Day 5: All smiles in small villages

by Jennifer Hsiao

 The village church in Kantens, Holland. 

The village church in Kantens, Holland. 

We woke up early today (all still rather sleepy) and were soon off to see more historic organs.  We drove by the now familiar Dutch countryside full of sheep, cows, and horses and arrived at a little village called Kantens. Erwin Wiersinga, our gracious host with whom we had spent the day yesterday, was waiting for us at the small village church there.  

The organ at Kantens was built in 1667 by Hendrick Huis, teacher of famed organ builder Arp Schnitger. It was later enlarged in 1670 with a Rückpositiv. After the church went bankrupt in 1817, the organ was taken out from the church and some of it was severely damaged. Thankfully, it was not sold and was later put back into the church by Johan Wilhelm Timpe. However, the pipes of the Ruckpositiv division were not put back in and were probably destroyed. Most of the organ was again removed in 1954 and stored in the church rectory and village fire station. In 1986, after the organ had been taken out of the church for 32 years, Jürgen Ahrend reconstructed it as a two-manual organ with Hauptwerk and Rückpositiv divisions. The Hauptwerk division comprises mainly original pipework while the Rückpositiv division comprises new pipes.  

 1667 Huis organ, Kantens, Holland. 

1667 Huis organ, Kantens, Holland. 

Erwin demonstrated the beautiful sounds of the organ for us. Then, we each had a turn playing on the organ, mainly playing works by Jan Pieterszoon Sweelinck, a Dutch composer, organist, and teacher who lived from 1562-1621 and had great influence in shaping the north German organ school. We remarked on the adjusted meantone tuning of the organ, to which many of us were not accustomed. The organ also had a short octave, a tactic to save money and space.  As we were playing, a couple of people from the village brought in many beautiful hand-made quilts for a quilt show that so happened to be taking place in the church later that day. As they were hanging up the quilts, some of us wandered among the beautiful tapestries, listening to the equally beautiful and varied sounds that were coming from the organ.  

 Lunch in Middlestum, Holland. 

Lunch in Middlestum, Holland. 

After playing at the organ at Kantens, we had a quick lunch at a quaint village restaurant in Mittenstum called “De Valk.” It seemed that they made many of their menu items from scratch, including their fries and Groningen mustard soup. After quickly eating our lunch, we headed to the next organ, which was in a village called Zeerijp.  

 The 1651 Faber organ in Zeerijp, Holland.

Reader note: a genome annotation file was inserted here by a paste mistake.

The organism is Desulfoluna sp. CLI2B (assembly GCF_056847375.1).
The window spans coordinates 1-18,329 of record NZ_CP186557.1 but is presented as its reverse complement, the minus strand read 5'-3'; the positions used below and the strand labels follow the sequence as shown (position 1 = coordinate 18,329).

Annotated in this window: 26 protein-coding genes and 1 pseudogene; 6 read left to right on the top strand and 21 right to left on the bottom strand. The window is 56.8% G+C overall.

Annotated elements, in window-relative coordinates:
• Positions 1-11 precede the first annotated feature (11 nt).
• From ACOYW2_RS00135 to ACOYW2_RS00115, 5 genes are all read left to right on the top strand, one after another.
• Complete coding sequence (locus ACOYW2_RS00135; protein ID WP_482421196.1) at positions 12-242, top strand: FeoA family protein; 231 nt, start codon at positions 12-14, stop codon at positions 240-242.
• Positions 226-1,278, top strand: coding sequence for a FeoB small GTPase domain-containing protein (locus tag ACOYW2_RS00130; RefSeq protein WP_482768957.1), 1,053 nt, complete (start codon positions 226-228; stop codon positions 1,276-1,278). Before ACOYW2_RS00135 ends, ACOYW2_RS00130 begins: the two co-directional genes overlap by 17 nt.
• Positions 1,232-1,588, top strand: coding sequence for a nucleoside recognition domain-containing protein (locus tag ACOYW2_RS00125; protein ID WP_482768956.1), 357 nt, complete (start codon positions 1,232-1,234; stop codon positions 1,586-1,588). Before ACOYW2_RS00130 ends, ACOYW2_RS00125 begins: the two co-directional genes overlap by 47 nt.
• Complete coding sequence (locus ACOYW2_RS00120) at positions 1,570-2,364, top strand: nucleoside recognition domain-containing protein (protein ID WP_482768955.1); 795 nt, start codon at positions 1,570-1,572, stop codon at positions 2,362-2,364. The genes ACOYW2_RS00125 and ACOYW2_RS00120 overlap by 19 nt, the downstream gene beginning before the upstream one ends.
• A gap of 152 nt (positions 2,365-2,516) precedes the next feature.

The 1651 Faber organ in Zeerijp, Holland.

The church here was built in the 14th century and has very resonant acoustics. The interior was made of stone but painted to look like red brick. The organ was built by Theodorus Faber from 1645-1651. In the 19th and 20th centuries, the pipes of the organ were completely removed. The organ was reconstructed in 1979. Today, the remarkably beautiful organ case and 16’ Bourdon are still original on this organ. After Erwin wonderfully demonstrated the organ to us, we took turns playing works by Sweelinck, Scheidt, Buxthude, Froberger, and Weckmann. This organ had a couple of fun stops, including the Nachtegall (“nightingale,” a bird-like stop which requires water in order to function) and the Trommel, a drum-like stop which many of us had never experienced before.  

 Erwin Wiersinga coaches Jennifer Hsiao on the 1823 Lohman organ in Farmsum, Holland. 

Erwin Wiersinga coaches Jennifer Hsiao on the 1823 Lohman organ in Farmsum, Holland. 

The third and last church we visited was in a village called Farmsum. The organ was built by Nikolaus Lohmann in 1828, considerably later than the other two organs we had seen earlier in the day. The church was built anew in a classical style in 1869/70.  We noticed that the railing of the organ loft was peculiarly built in front of the Rückpositif divison rather than behind, as is usually the custom. Erwin remarked that this was because the architect wanted to “get rid of the old-fashioned furniture” (i.e. the organ). The organ was restored several times in the 1970s. The organ was re-inaugurated in 2016 after being silent for five years for various reasons, including the discovery of interesting grave artifacts and an earthquake. This organ is one of the few high-quality instruments in the north where one can play later music. We took this opportunity to play works by Karg-Elert, Mendelssohn, and Bach.  Erwin coached Brandon, Jennifer, and Cho on Bach’s Vater Unser, Pièce d’Orgue, and little fugue in g minor. 

After we finished playing this last organ of the day, we reluctantly parted ways with Erwin, who had been our wonderful host for the past two days. He gifted us with two CD albums that he and his colleague had recorded at Groningen’s Martinikerk and we happily listened to them on the way back to our airbnb. When we arrived back at our airbnb, we noticed that the sheep had all left the farmand and we wondered if we would see them again before we left. Our evening was noticeably quiet without our sheep chorus serenading us.    

Chris, Corey, and Jennifer went out for another canoe and kayak ride in the canal next to our farmhouse while Brandon, Chelsea, Chris, and Cho prepared a delicious meal of pasta with pesto and sausage, rice with pesto and cheese, and salad.  

After we ate dinner, we enjoyed some wine and ice cream and then went to bed relatively early so that we could wake up super early tomorrow morning to drive to Hamburg, Germany. 

Chelsea Keating